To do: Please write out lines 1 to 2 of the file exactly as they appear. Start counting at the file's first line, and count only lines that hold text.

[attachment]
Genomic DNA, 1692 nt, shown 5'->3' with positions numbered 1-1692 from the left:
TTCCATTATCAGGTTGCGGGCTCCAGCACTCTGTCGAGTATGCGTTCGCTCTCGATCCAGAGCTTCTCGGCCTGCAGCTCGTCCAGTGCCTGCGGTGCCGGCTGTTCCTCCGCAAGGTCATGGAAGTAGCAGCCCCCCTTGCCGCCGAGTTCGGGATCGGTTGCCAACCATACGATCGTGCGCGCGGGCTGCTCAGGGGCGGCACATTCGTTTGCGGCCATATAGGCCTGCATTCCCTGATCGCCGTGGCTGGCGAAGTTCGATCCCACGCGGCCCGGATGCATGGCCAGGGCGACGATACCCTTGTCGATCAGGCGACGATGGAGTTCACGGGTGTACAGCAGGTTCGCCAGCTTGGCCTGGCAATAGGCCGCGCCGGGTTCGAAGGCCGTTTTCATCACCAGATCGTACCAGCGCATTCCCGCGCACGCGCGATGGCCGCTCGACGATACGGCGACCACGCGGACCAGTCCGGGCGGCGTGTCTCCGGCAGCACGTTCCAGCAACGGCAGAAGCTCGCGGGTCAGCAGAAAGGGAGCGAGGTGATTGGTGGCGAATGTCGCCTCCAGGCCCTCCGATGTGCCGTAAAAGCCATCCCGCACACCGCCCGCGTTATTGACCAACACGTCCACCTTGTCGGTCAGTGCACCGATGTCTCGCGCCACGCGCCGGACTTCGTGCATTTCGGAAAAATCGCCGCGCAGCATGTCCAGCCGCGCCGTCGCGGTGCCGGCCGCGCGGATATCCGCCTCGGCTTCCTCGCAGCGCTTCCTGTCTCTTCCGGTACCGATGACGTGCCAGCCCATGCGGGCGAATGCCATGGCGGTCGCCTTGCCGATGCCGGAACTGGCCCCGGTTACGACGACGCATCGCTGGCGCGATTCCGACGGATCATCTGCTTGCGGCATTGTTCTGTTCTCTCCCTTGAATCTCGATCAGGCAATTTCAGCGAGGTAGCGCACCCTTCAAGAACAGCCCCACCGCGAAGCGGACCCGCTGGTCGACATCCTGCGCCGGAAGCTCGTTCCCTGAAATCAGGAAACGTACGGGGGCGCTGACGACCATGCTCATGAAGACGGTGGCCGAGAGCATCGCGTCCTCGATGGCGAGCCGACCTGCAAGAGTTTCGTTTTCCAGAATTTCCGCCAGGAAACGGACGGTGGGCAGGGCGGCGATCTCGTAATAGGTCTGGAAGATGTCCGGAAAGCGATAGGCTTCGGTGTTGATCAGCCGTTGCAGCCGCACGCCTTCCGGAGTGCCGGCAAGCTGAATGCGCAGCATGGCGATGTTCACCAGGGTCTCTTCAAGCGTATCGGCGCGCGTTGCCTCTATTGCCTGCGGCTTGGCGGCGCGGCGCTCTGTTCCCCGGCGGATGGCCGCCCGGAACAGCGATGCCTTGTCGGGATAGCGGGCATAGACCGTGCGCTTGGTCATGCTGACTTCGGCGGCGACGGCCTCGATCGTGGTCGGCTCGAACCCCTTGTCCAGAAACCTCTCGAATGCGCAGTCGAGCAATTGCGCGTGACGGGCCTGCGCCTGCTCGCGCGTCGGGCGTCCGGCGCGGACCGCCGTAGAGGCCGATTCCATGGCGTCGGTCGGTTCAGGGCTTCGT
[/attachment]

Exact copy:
Genomic DNA, 1692 nt, shown 5'->3' with positions numbered 1-1692 from the left:
TTCCATTATCAGGTTGCGGGCTCCAGCACTCTGTCGAGTATGCGTTCGCTCTCGATCCAGAGCTTCTCGGCCTGCAGCTCGTCCAGTGCCTGCGGTGCCGGCTGTTCCTCCGCAAGGTCATGGAAGTAGCAGCCCCCCTTGCCGCCGAGTTCGGGATCGGTTGCCAACCATACGATCGTGCGCGCGGGCTGCTCAGGGGCGGCACATTCGTTTGCGGCCATATAGGCCTGCATTCCCTGATCGCCGTGGCTGGCGAAGTTCGATCCCACGCGGCCCGGATGCATGGCCAGGGCGACGATACCCTTGTCGATCAGGCGACGATGGAGTTCACGGGTGTACAGCAGGTTCGCCAGCTTGGCCTGGCAATAGGCCGCGCCGGGTTCGAAGGCCGTTTTCATCACCAGATCGTACCAGCGCATTCCCGCGCACGCGCGATGGCCGCTCGACGATACGGCGACCACGCGGACCAGTCCGGGCGGCGTGTCTCCGGCAGCACGTTCCAGCAACGGCAGAAGCTCGCGGGTCAGCAGAAAGGGAGCGAGGTGATTGGTGGCGAATGTCGCCTCCAGGCCCTCCGATGTGCCGTAAAAGCCATCCCGCACACCGCCCGCGTTATTGACCAACACGTCCACCTTGTCGGTCAGTGCACCGATGTCTCGCGCCACGCGCCGGACTTCGTGCATTTCGGAAAAATCGCCGCGCAGCATGTCCAGCCGCGCCGTCGCGGTGCCGGCCGCGCGGATATCCGCCTCGGCTTCCTCGCAGCGCTTCCTGTCTCTTCCGGTACCGATGACGTGCCAGCCCATGCGGGCGAATGCCATGGCGGTCGCCTTGCCGATGCCGGAACTGGCCCCGGTTACGACGACGCATCGCTGGCGCGATTCCGACGGATCATCTGCTTGCGGCATTGTTCTGTTCTCTCCCTTGAATCTCGATCAGGCAATTTCAGCGAGGTAGCGCACCCTTCAAGAACAGCCCCACCGCGAAGCGGACCCGCTGGTCGACATCCTGCGCCGGAAGCTCGTTCCCTGAAATCAGGAAACGTACGGGGGCGCTGACGACCATGCTCATGAAGACGGTGGCCGAGAGCATCGCGTCCTCGATGGCGAGCCGACCTGCAAGAGTTTCGTTTTCCAGAATTTCCGCCAGGAAACGGACGGTGGGCAGGGCGGCGATCTCGTAATAGGTCTGGAAGATGTCCGGAAAGCGATAGGCTTCGGTGTTGATCAGCCGTTGCAGCCGCACGCCTTCCGGAGTGCCGGCAAGCTGAATGCGCAGCATGGCGATGTTCACCAGGGTCTCTTCAAGCGTATCGGCGCGCGTTGCCTCTATTGCCTGCGGCTTGGCGGCGCGGCGCTCTGTTCCCCGGCGGATGGCCGCCCGGAACAGCGATGCCTTGTCGGGATAGCGGGCATAGACCGTGCGCTTGGTCATGCTGACTTCGGCGGCGACGGCCTCGATCGTGGTCGGCTCGAACCCCTTGTCCAGAAACCTCTCGAATGCGCAGTCGAGCAATTGCGCGTGACGGGCCTGCGCCTGCTCGCGCGTCGGGCGTCCGGCGCGGACCGCCGTAGAGGCCGATTCCATGGCGTCGGTCGGTTCAGGGCTTCGT